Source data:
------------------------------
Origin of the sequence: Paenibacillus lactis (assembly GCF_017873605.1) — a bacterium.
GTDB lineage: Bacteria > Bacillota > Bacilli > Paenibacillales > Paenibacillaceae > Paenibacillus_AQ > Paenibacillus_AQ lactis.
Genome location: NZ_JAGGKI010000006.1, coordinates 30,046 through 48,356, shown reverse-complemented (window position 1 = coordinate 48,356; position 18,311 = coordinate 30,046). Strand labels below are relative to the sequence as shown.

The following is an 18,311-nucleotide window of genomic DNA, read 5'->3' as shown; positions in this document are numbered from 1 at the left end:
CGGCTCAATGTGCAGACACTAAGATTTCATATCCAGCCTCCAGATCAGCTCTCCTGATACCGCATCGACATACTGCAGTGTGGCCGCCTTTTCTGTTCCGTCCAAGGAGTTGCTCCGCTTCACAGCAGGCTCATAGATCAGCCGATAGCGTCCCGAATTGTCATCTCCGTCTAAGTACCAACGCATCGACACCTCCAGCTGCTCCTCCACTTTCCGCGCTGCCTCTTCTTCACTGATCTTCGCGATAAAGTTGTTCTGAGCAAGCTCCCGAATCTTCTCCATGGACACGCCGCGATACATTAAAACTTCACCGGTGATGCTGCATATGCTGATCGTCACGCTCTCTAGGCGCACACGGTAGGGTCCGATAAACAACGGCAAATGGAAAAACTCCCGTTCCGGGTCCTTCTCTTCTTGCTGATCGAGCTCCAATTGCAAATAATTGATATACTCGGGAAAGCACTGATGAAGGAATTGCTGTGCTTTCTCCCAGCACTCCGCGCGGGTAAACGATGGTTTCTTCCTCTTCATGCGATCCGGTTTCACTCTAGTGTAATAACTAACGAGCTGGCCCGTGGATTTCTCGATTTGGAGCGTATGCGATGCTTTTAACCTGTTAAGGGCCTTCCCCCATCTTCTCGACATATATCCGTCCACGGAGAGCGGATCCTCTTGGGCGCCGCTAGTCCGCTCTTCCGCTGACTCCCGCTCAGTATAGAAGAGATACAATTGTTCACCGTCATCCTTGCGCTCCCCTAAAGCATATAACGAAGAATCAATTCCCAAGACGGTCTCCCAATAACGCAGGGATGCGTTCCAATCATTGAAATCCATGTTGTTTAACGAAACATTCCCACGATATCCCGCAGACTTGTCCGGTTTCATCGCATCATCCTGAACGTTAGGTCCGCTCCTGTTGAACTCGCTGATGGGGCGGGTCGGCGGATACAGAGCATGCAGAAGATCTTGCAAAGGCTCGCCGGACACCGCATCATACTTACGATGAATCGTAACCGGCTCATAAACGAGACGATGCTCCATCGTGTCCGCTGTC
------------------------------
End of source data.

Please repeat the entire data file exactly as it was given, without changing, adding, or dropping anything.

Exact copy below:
Origin of the sequence: Paenibacillus lactis (assembly GCF_017873605.1) — a bacterium.
GTDB lineage: Bacteria > Bacillota > Bacilli > Paenibacillales > Paenibacillaceae > Paenibacillus_AQ > Paenibacillus_AQ lactis.
Genome location: NZ_JAGGKI010000006.1, coordinates 30,046 through 48,356, shown reverse-complemented (window position 1 = coordinate 48,356; position 18,311 = coordinate 30,046). Strand labels below are relative to the sequence as shown.

The following is an 18,311-nucleotide window of genomic DNA, read 5'->3' as shown; positions in this document are numbered from 1 at the left end:
CGGCTCAATGTGCAGACACTAAGATTTCATATCCAGCCTCCAGATCAGCTCTCCTGATACCGCATCGACATACTGCAGTGTGGCCGCCTTTTCTGTTCCGTCCAAGGAGTTGCTCCGCTTCACAGCAGGCTCATAGATCAGCCGATAGCGTCCCGAATTGTCATCTCCGTCTAAGTACCAACGCATCGACACCTCCAGCTGCTCCTCCACTTTCCGCGCTGCCTCTTCTTCACTGATCTTCGCGATAAAGTTGTTCTGAGCAAGCTCCCGAATCTTCTCCATGGACACGCCGCGATACATTAAAACTTCACCGGTGATGCTGCATATGCTGATCGTCACGCTCTCTAGGCGCACACGGTAGGGTCCGATAAACAACGGCAAATGGAAAAACTCCCGTTCCGGGTCCTTCTCTTCTTGCTGATCGAGCTCCAATTGCAAATAATTGATATACTCGGGAAAGCACTGATGAAGGAATTGCTGTGCTTTCTCCCAGCACTCCGCGCGGGTAAACGATGGTTTCTTCCTCTTCATGCGATCCGGTTTCACTCTAGTGTAATAACTAACGAGCTGGCCCGTGGATTTCTCGATTTGGAGCGTATGCGATGCTTTTAACCTGTTAAGGGCCTTCCCCCATCTTCTCGACATATATCCGTCCACGGAGAGCGGATCCTCTTGGGCGCCGCTAGTCCGCTCTTCCGCTGACTCCCGCTCAGTATAGAAGAGATACAATTGTTCACCGTCATCCTTGCGCTCCCCTAAAGCATATAACGAAGAATCAATTCCCAAGACGGTCTCCCAATAACGCAGGGATGCGTTCCAATCATTGAAATCCATGTTGTTTAACGAAACATTCCCACGATATCCCGCAGACTTGTCCGGTTTCATCGCATCATCCTGAACGTTAGGTCCGCTCCTGTTGAACTCGCTGATGGGGCGGGTCGGCGGATACAGAGCATGCAGAAGATCTTGCAAAGGCTCGCCGGACACCGCATCATACTTACGATGAATCGTAACCGGCTCATAAACGAGACGATGCTCCATCGTGTCCGCTGTC